Thursday, August 13, 2015
Hacking SMART services in Cars, Homes, and Medical Devices – a cinch!
Businesses are reinventing themselves by transforming traditional services and service delivery into digital services. Digital services utilize smart products to provide enhanced service quality, additional features and to collect data that can be used to improve performance. Smart products can be remotely controlled using Wi-Fi or cellular connections, software, sensors that makes smart dumb devices, cloud infrastructure and mobiles.Examples of digital products and services are network connected cars, home appliances, surveillance systems, wearables, medical devices, rifles and so on. Very recently ethical hackers exploited a software glitch that allowed them to take control of a Jeep Cherokee while on the road and drive it into a ditch. All this with the hapless driver at the wheel!
While the car hack made headlines and led to the recall of 1.4 m vehicles, it also signaled the beginning of an era where cyber-attacks or software glitches cause physically harm to cyber citizens, blurring the lines between safety and security. Cyber-attacks in the near future will do a lot more damage than destroy reputations, steal money or spy on intimate moments people would prefer to keep private, it may maim or kill in a targeted or random fashion and that too in the privacy of one’s own home.The severity of some of the demonstrated exploits by ethical hackers were downplayed because the attacker required physical access to the vehicle to execute the attack. I for one, do not know what happens to my vehicle while it is serviced or valet parked, both ideal opportunities to fiddle with the electronic systems and even modify the firmware.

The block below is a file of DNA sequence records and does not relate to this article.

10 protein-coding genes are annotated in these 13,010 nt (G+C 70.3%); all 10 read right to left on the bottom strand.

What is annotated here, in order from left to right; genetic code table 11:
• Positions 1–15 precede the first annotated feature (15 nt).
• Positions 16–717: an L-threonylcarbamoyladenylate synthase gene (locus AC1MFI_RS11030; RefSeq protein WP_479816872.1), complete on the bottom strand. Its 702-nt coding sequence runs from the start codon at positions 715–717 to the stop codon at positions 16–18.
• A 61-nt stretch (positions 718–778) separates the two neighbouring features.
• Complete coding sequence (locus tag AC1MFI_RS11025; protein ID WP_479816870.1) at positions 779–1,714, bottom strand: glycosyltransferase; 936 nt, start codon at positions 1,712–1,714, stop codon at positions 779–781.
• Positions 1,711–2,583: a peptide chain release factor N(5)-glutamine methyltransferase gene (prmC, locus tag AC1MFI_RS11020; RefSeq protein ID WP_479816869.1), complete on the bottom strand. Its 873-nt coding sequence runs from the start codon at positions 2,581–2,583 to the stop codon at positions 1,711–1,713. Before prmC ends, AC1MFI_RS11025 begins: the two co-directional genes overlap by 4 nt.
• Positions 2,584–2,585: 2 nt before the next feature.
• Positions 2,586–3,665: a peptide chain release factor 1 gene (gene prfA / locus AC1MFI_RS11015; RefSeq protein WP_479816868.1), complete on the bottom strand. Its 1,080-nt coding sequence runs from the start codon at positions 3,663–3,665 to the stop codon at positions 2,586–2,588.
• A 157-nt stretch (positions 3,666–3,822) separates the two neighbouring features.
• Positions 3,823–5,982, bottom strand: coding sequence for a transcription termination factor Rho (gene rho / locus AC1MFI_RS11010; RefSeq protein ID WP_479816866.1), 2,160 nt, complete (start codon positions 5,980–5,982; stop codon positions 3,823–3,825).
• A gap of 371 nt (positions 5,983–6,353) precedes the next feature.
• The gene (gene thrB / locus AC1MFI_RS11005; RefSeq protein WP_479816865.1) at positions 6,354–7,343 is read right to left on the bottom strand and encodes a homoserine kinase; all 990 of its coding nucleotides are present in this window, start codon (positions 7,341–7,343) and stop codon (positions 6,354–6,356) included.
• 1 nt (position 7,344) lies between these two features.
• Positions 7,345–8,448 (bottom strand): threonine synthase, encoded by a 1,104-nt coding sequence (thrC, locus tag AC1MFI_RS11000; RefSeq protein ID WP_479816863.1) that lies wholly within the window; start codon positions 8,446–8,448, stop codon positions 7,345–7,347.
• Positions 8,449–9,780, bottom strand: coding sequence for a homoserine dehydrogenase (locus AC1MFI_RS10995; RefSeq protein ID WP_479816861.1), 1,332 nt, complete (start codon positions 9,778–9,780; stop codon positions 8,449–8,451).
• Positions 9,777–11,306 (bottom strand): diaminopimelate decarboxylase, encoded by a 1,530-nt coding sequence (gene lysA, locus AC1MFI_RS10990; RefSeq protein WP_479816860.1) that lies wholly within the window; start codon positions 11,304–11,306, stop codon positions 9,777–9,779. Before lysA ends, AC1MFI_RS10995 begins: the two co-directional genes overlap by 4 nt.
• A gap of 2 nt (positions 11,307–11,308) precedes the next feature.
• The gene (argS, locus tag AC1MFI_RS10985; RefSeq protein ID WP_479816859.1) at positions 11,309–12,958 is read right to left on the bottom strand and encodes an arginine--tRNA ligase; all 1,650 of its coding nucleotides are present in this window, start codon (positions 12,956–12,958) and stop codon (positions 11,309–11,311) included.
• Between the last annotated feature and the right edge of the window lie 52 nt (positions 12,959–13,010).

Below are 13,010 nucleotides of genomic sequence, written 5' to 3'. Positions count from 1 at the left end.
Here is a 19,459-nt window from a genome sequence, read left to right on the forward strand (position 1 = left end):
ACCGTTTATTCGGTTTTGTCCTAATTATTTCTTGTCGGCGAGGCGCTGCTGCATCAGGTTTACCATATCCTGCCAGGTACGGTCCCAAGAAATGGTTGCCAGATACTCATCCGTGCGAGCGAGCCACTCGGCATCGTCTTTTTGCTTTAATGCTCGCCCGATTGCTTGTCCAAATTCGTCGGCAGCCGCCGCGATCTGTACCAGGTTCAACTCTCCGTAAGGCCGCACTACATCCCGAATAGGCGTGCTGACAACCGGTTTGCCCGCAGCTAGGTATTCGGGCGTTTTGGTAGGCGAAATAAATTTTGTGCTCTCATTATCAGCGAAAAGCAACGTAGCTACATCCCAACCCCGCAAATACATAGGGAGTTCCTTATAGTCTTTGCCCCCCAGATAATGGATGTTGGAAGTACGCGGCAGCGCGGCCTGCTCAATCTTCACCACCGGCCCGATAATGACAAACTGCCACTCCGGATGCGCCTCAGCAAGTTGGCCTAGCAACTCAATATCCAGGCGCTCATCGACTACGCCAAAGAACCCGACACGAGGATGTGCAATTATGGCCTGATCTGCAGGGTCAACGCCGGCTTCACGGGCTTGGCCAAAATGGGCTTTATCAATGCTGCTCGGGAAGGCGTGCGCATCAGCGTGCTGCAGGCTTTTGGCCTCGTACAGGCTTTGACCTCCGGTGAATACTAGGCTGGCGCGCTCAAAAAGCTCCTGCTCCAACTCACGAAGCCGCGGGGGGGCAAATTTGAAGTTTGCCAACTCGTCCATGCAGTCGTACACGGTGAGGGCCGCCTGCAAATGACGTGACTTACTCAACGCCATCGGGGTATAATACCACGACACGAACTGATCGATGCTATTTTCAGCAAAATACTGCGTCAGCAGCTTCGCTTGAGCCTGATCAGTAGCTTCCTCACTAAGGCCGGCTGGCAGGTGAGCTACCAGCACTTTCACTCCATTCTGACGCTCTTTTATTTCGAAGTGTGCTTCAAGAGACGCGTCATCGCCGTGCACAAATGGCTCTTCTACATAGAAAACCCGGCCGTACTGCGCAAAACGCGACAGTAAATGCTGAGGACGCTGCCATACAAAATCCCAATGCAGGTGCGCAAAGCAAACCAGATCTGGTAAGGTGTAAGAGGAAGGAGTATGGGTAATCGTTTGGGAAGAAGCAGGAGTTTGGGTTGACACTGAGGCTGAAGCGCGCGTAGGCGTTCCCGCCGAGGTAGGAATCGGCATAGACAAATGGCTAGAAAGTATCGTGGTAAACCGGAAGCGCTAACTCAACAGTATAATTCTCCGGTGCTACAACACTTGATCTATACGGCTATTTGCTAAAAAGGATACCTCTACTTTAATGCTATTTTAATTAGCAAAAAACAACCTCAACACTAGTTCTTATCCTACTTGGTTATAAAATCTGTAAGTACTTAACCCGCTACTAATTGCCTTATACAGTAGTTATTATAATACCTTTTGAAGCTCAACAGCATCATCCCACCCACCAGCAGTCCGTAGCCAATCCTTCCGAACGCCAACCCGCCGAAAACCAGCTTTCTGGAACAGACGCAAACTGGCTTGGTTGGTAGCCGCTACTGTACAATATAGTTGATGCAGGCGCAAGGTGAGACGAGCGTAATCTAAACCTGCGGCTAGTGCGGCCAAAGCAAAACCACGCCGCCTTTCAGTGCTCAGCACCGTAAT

All smart devices will be connected and updatable over wireless networks. Wireless updates are ideal opportunities for hackers to obtain access or control over these devices. However, digital products or services must have built in defenses not only for over the air hacks but equally on risks from technicians, mechanics or others that have physical access to the smart infrastructure.Startups with limited budgets may struggle to provide adequate security to their new incubations, allowing ample opportunity for maliciously minded individuals and cyber criminals to find ways to compromise the service. Investment in smart product security will be driven by liabilities around safety regulations, compliance and strict penal provisions.